Big Papi elected to HOF; Bonds, Clemens, Schilling left out
(AP) — David Ortiz gazed at his phone, his pursed lips revealing nerves rarely seen from one of the game’s great clutch hitters.
Pedro Martinez’s hand rested on Ortiz’s shoulder, and Martinez grinned when the good news came through. The former teammates embraced, and Martinez welcomed Ortiz into a rare space in baseball history.
Big Papi is bound for Cooperstown — and on the first ballot, too.
Ortiz was elected to the Baseball Hall of Fame in his first try Tuesday, while steroid-tainted stars Barry Bonds and Roger Clemens were denied entry in their final year under consideration by the Baseball Writers’ Association of America.
Ortiz, a 10-time All-Star over 20 seasons mostly with the Boston Red Sox, was named on 77.9% of ballots, clearing the 75% threshold needed for enshrinement. He’s the 58th player inducted in his first time up for consideration.
“Man, it’s a wonderful honor to be able to get in on my first rodeo,” Ortiz said.
Big Papi was among baseball’s most recognizable faces through the 2000s and 2010s. His enormous grin endeared him to fans, but the Dominican’s hulking frame menaced pitchers, especially in the late innings. Three of his 23 career game-ending hits came during Boston’s drought-breaking 2004 postseason, when the Red Sox thwarted the rival Yankees and then won their first World Series title in 86 years.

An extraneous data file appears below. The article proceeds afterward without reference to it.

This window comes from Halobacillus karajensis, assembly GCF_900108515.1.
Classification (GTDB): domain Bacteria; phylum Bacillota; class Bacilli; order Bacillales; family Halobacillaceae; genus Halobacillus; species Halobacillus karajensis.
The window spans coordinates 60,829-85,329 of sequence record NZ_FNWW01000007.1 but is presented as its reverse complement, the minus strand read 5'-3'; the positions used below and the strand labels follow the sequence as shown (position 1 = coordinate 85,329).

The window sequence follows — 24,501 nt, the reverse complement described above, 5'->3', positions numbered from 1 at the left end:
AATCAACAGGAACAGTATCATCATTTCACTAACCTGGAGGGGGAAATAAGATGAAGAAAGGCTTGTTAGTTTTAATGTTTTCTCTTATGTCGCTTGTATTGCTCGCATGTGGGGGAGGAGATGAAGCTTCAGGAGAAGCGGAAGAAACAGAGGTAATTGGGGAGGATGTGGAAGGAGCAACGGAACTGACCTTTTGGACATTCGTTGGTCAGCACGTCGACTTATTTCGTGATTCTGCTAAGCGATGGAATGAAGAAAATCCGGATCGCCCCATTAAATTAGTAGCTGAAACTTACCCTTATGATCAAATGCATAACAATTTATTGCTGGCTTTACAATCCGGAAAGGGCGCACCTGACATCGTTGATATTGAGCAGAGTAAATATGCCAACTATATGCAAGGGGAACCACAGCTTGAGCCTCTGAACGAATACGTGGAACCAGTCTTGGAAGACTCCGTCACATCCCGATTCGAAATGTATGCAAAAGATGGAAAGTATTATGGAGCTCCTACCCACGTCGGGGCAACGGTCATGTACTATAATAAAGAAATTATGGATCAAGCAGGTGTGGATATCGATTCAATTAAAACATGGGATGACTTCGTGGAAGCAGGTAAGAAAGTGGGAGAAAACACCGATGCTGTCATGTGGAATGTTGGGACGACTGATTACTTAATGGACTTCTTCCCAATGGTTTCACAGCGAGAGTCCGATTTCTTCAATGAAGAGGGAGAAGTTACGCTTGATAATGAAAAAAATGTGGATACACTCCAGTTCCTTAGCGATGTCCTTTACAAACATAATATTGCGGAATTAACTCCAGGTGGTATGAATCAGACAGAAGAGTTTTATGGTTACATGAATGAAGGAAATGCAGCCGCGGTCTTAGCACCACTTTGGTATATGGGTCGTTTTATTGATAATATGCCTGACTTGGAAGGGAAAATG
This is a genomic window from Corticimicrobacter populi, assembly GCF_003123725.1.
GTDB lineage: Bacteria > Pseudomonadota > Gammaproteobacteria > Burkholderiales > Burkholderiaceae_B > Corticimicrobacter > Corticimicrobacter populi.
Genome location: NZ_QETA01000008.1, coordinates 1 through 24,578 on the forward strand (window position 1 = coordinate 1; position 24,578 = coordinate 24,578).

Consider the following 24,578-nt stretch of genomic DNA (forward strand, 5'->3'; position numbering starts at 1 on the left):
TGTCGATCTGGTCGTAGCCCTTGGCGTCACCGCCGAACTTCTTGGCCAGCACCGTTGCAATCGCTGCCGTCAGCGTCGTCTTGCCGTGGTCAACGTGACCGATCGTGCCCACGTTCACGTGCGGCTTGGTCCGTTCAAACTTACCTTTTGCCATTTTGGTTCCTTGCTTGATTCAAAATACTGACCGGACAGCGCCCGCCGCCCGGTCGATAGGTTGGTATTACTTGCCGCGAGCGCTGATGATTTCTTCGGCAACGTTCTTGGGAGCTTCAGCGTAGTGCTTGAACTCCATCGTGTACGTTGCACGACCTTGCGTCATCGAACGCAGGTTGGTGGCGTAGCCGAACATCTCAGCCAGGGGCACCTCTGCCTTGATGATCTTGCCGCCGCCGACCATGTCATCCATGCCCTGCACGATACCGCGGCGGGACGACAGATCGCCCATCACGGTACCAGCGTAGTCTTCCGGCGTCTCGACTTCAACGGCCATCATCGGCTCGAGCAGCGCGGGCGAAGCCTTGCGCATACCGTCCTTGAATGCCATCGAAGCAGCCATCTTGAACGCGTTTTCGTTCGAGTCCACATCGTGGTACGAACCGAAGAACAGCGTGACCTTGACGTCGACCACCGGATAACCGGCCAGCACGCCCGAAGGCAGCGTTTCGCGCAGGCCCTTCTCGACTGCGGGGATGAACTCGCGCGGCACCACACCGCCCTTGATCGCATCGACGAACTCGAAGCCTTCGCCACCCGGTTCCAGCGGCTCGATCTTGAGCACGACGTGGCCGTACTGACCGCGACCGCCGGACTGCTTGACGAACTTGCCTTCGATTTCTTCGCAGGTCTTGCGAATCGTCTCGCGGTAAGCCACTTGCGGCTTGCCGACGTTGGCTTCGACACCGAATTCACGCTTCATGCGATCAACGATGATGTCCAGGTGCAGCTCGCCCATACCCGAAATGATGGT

He’s the fourth Hall of Famer born in the Dominican Republic, joining Juan Marichal, Martinez and Vladimir Guerrero.
“I can imagine how New England has to feel about one of its babies getting into the Hall of Fame today,” Ortiz said. “I’m not even going to tell you about the Dominican Republic.”
The left-handed hitter was signed by Seattle as a teenager and traded to Minnesota as a minor leaguer. He made his major league debut with the Twins in 1997 but hardly looked like a future Hall of Famer there. He was released in 2002, signed by Boston and slugged 31 homers the next season.
Ortiz said he joined the Red Sox to learn what made stars like Martinez, Manny Ramirez and Nomar Garciaparra great. Martinez helped pave the way, encouraging first-year general manager Theo Epstein to sign the 6-foot-3 slugger.
“Once I figured it out, it was going to be a wrap,” Ortiz said. “That team was surrounded by so many superstars, and I went in there like a sponge ready to learn.”
Martinez became a mentor for his countryman. Now, they share the honor of being first-ballot inductees.
“I feel so proud to have been your teammate, to have been your brother, to have been someone there for you when you needed me,” Martinez said. “I’m so glad I have you in my life.
“Well deserved,” he added. “Welcome to Cooperstown.”
Ortiz batted .286 with 541 home runs with Boston and Minnesota while making 88% of his plate appearances as a designated hitter, the most by anyone in the Hall. He passes Edgar Martinez, who was a DH for 71.7% of his plate appearances.
Ortiz also has performance-enhancing drug baggage, but enough voters looked past a reported positive test that came during survey testing in 2003 that was supposed to be anonymous. Ortiz has denied using steroids, and Commissioner Rob Manfred said in 2016 “I think it would be wrong” to exclude him from the Hall of Fame based on that lone test.
“I never failed a test, so what does that tell you?” Ortiz said.
Ortiz will be enshrined in Cooperstown, New York, on July 24 along with era committee selections Buck O’Neil, Minnie Minoso, Gil Hodges, Tony Oliva, Jim Kaat and Bud Fowler.